Tuesday, June 13, 2017

Chic and luxury: La Belle Hélène by Parfums MDCI

Chic or luxurious, this is not the question, this is the obsession. Two infinite obsessions with definitions near to each other. For me, general speaking, chic is intellectual, arty, and profoundly weird without making incommodity. It better not to be quintessential and conventional, nor aspirational. Like Picasso or Pollock, or even Keith Haring. They are artistic, or at least they surely were at their own time before they hyped. Art is what thrills you, what disturbs your ordinary mood and makes you out of yourself to look to things in a different view. Shocks you. Chic is charming, like a different style of dressing, an exotic taste, an unfamiliar music.
Luxury, on the other hand, is settled, archetypal and related to comfort, wealth and dainty like saunter with high heels on!

If Claude Marchal - the director and manager of Parfums MDCI - lived in 18th century, he would have been one of the most brilliant portraits in perfume history and today we would discuss on MDCI creations in early Baccarat flacons. Marchal has spent a life-long in perfume industry and dig all the ways of this trend until he finally established his independent fragrance house. Yes, Parfums MDCI is an indie house of fragrance (re-read this last sentence if you still think indie is synonym of amateur). He worked with the most endorsed maestros with delicacy and architectural obsessions to deliver the finest timeless classics. I also underline the last two words of last sentence: timeless classics. Common feature of all MDCI fragrances is they can be worn back in 1800 till 2080. Another common attribution is their interrelationship with both luxury and chicness.

La Belle Hélène is juxtaposition and completion of two sides of beauty to reach an absolution. It is as ornately flamboyant and arty as is cult and crowd-pleasing. The juice is named after a 19th century opera composed by Jacques Offenbach. Bertrand Duchaufour, the nose behind this fragrance, created it is 2011 and it's his first chypre fruity for the house. (He later created Chypre Palatin) Duchaufour is one of most admired noses for his ability to twist gourmand without overexposing deliciousness. He sets artistic side of perfumery into classic methods and the result is nitro fuel! He mix of ingredients in a way to make you feel you have their name on tip of your tongue but can't exactly name them, is also a very interesting score. Like all his creations La Belle Hélène is a match of familiar scents and odd feelings. Therefore, I'm not going to explain the scent from alpha to omega.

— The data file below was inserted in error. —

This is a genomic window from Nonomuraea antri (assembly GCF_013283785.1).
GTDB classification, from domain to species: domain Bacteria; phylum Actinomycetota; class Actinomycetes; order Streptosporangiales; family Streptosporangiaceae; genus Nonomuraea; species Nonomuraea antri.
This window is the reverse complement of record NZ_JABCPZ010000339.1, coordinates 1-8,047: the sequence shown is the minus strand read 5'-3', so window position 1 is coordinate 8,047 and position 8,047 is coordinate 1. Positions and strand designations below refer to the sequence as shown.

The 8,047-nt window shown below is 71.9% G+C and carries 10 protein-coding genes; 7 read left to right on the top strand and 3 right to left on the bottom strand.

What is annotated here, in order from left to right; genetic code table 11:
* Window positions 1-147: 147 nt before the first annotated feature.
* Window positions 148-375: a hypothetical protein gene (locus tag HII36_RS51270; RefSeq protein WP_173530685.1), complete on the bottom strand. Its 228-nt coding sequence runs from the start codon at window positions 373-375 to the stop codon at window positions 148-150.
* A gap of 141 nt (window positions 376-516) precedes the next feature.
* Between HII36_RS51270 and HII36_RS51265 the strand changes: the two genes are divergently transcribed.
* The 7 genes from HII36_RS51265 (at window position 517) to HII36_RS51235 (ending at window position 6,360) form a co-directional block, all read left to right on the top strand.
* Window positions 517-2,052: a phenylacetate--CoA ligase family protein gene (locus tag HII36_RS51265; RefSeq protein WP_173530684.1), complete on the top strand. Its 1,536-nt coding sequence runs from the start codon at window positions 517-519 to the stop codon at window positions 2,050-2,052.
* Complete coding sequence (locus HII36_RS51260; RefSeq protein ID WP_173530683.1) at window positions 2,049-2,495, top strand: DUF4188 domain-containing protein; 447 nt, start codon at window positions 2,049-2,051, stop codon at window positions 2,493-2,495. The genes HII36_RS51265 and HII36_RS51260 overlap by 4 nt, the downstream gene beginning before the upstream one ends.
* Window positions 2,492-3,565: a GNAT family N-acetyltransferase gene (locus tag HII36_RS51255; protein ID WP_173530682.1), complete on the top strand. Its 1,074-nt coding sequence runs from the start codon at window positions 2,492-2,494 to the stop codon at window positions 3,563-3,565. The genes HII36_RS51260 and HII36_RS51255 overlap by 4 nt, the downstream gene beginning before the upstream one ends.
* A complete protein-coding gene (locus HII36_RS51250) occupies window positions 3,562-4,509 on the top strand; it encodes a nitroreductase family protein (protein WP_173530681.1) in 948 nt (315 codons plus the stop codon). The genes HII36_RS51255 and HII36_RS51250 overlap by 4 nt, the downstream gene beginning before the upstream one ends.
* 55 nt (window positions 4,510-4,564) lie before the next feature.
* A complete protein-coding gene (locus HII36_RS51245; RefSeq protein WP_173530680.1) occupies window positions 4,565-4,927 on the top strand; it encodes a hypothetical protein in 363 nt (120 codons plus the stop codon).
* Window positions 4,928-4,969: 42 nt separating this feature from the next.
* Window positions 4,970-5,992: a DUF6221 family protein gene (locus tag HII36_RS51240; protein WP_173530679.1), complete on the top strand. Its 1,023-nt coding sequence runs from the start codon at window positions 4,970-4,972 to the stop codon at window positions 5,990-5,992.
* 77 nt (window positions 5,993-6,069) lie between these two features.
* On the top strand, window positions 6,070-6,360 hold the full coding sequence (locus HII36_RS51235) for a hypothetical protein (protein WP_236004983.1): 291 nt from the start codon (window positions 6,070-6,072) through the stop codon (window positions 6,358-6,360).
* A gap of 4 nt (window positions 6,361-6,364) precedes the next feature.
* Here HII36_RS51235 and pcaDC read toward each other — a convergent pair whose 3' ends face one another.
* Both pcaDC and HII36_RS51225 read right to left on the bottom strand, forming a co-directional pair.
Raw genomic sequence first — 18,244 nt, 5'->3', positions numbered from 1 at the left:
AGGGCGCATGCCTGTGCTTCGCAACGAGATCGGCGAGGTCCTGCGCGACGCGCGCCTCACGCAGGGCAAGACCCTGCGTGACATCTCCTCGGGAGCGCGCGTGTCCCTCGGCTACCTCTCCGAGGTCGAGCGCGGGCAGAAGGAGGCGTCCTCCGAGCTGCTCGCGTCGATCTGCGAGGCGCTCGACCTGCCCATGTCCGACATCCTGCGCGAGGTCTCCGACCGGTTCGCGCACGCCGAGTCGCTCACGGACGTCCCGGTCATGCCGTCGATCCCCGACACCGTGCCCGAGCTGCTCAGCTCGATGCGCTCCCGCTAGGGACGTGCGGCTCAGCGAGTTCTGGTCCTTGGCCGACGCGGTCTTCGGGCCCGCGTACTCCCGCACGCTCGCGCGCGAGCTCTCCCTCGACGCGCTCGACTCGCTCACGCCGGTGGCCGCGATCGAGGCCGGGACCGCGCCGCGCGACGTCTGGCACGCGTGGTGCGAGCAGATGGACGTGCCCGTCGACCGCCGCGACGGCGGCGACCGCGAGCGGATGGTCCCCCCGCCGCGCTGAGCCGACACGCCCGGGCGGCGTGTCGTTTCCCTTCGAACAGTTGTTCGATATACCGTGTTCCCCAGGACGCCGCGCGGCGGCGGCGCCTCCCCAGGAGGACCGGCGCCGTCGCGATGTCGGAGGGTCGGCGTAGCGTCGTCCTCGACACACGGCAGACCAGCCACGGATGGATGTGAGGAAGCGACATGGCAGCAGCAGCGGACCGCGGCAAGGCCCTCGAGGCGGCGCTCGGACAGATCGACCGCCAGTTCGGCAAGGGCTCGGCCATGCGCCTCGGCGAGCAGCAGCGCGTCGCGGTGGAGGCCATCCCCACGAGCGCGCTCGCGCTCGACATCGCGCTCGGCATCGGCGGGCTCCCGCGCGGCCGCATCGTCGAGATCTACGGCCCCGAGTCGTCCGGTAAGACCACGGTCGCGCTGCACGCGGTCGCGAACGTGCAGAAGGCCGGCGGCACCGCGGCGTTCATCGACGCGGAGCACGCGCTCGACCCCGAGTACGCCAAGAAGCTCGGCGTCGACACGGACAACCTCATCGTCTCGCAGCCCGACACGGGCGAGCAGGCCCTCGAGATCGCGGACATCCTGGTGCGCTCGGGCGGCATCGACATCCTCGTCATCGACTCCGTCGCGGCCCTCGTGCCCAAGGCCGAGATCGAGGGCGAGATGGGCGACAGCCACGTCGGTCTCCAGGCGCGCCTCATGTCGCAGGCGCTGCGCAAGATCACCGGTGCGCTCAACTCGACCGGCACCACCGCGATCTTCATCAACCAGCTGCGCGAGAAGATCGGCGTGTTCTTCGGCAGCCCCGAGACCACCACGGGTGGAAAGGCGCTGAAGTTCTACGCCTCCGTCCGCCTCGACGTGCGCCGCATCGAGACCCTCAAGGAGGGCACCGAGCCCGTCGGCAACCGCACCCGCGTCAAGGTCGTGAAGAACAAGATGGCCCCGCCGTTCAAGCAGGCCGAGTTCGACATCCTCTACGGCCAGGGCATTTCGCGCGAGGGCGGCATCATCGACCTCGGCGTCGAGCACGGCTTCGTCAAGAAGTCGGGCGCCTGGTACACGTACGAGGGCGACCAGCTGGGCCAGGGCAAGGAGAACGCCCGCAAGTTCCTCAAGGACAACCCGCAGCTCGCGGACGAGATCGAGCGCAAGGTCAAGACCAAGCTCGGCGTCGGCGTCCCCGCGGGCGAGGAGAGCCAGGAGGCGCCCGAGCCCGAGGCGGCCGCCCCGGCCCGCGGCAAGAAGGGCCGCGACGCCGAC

In one sentence, La Belle Hélène is sister of Yves Saint Laurent M7. Same oriental, muted and cough syrup thing plays with a sublime fruit combo to conjure up an otherworldly aura. They appear almost shampoo'ish, effervescent, gauzy and somehow unyummy. In core of the juice sits osmanthus (and apricot maybe) and tangerine, amplified by a sepia floral chypre accord composed of rose, iris, and violet, and a colossal woody resinous amber. The result of such blend is a comfortable opulent fruity top and oriental chypre base, overlapped in a perfect syzygy to evoke both carnality and sense of trust. It's young, full of energy but calm and gentle. Let me summarize here: La Belle Hélène is sexy as Louboutin and comfortable as Todd's. In other words it's olfactory equivalence of Charlize Theron. A fragrance that demonstrates arty weird and sumptuous vibes.

Carpe Odor!

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